Dark Deity Review
To Arms, We Go
A common phrase says imitation is the sincerest form of flattery. Many indie games often draw from a variety of inspirations, especially from long-standing series. Sword & Axe LLC’s Dark Deity is clearly a love letter to Nintendo’s classic Fire Emblem titles, offering an addictive gameplay loop, tons of characters and classes, and a decent amount of challenge to boot. The bones of the game are strong, but it’s often unsteady on its feet.
Dark Deity’s story begins with a war brought upon by King Varic, who desires conquest. Without any choice, the students of Brookstead Military Academy are forced into combat before completing their full training. Protagonist Irving and his companions Garrick, Maren, and Alden begin to realize that there is something more nefarious at play, as shadowy figures come searching for magical artifacts come out to play. With the world ravaged by war, a corrupted king, and necromancy afoot, it’s up to Irving and his companions to save the world and restore it to order.
There is nothing original about Dark Deity‘s story, yet the game’s cast of characters make it compelling. Each of the party members is chock full of personality and they have great banter that makes the generic story a lot less dull than it would otherwise be. It might not win any awards, but there are a lot of great quips and zingers within the dialogue that help the game’s dark storyline. In a page taken straight from Fire Emblem, units placed next to each other in combat can bond, which provides more story and character background. Most of the time this is cute, though it doesn’t offer any mechanical bonuses. With over thirty different characters to recruit, it’s impressive how much Dark Deity attempts to make them all feel cohesive to the overall narrative. While the characters and story are not particularly deep, they are fun and engaging to interact with.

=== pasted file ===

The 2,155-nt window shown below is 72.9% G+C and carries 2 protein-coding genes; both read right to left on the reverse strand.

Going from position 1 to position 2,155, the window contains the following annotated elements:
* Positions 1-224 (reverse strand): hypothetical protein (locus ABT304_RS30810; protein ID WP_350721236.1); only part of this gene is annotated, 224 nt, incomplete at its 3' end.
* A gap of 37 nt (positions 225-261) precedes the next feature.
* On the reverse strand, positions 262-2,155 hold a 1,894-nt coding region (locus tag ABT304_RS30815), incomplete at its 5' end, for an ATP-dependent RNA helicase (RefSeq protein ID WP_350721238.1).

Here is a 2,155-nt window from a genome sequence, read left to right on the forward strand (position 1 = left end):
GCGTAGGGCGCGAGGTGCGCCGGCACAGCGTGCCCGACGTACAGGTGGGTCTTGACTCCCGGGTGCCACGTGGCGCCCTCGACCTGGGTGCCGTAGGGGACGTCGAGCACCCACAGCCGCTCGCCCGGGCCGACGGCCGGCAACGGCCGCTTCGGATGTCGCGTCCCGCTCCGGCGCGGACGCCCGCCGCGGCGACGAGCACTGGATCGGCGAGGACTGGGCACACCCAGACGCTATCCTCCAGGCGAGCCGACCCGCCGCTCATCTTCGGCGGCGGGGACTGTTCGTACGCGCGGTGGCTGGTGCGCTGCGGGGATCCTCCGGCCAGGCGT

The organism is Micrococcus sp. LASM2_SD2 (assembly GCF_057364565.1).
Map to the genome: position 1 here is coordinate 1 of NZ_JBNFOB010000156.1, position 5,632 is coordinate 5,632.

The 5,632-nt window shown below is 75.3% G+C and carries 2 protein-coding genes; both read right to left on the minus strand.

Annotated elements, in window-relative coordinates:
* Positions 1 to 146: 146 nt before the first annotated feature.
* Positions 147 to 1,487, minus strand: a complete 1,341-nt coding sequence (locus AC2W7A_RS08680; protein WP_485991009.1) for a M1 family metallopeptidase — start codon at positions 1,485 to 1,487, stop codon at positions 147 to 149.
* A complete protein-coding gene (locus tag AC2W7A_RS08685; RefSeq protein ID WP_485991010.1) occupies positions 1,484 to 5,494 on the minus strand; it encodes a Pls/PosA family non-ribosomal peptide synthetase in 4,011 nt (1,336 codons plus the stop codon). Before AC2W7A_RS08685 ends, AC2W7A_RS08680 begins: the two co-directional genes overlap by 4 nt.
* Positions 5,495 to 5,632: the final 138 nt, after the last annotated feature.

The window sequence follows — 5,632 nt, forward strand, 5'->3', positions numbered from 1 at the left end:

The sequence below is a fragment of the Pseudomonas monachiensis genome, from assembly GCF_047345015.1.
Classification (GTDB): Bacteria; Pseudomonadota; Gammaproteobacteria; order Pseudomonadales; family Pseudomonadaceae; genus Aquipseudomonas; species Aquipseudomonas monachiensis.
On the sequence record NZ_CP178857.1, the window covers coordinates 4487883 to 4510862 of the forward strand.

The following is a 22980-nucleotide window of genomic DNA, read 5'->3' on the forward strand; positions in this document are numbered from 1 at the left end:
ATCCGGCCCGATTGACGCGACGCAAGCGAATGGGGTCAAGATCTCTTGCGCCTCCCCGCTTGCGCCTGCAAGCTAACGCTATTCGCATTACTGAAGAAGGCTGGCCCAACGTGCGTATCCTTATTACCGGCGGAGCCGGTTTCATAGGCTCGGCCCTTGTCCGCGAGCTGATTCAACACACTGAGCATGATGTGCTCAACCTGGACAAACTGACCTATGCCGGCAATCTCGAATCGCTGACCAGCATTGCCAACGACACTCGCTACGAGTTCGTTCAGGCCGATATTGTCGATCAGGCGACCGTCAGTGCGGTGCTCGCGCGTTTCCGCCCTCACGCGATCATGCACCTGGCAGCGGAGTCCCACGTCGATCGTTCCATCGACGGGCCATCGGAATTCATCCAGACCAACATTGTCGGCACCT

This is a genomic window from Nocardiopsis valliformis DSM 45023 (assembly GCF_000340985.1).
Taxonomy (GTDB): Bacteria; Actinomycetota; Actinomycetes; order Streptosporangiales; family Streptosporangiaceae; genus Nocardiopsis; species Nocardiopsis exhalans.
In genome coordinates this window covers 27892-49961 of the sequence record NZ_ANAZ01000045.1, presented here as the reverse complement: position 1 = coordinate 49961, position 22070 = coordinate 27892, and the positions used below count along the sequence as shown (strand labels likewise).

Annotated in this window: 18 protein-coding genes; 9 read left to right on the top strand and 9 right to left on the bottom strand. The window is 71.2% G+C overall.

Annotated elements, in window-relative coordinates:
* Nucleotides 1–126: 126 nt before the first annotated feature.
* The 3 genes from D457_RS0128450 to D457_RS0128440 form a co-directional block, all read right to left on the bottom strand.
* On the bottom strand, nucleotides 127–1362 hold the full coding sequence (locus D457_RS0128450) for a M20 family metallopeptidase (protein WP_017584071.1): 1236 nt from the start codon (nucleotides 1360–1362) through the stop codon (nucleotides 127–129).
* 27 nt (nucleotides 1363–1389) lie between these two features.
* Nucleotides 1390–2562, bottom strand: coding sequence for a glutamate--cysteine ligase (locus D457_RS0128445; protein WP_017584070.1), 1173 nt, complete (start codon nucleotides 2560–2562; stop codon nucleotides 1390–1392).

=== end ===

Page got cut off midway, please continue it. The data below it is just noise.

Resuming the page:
However, the story is not why one plays Dark Deity — it’s the addictive strategic combat and character customization that is the true draw. Battles play out on large maps with specific objectives. Those objectives can range from slaughtering all enemies to escaping a location. As characters move around the map on their turn, they engage in one-on-one combat with a targeted foe. Positioning units based on their class type is key, as mages and archers can strike from afar, while lancers and sword-wielders need to be in close proximity. Much like Fire Emblem, the goal is complete the battles with one’s forces intact, but where Dark Deity differs is that it doesn’t punish players with the death of their characters. Defeated units are instead gravely wounded, lowering their combat capabilities, though if they have been wounded enough times they can become unusable. For strategy lovers, there is a lot to consider in every battle, and Dark Deity offers a good amount of challenge without punishing players for experimentation with class types. The game also has multiple difficulties to choose from at the start of the game.
Every class has its advantages and disadvantages in match-ups and given there are over fifty choices, including those gained through promotion, there is a lot of room to mix and match player units on the field. Combat success is also affected by the type of damage and armor, so it’s important to pay attention to each match-up. Every character also comes with four different weapon types — Power, Finesse, Focus, and Balance — that affect their combat capabilities. For example, if the unit has a power-based weapon, it will do a lot of damage but move much slower along the map. This also means if one weapon type isn’t working on an enemy, players can change it during their turn to see if it’s more advantageous. Weapons can be upgraded with tier tokens, which are obtained from defeated enemies or purchased from the shop.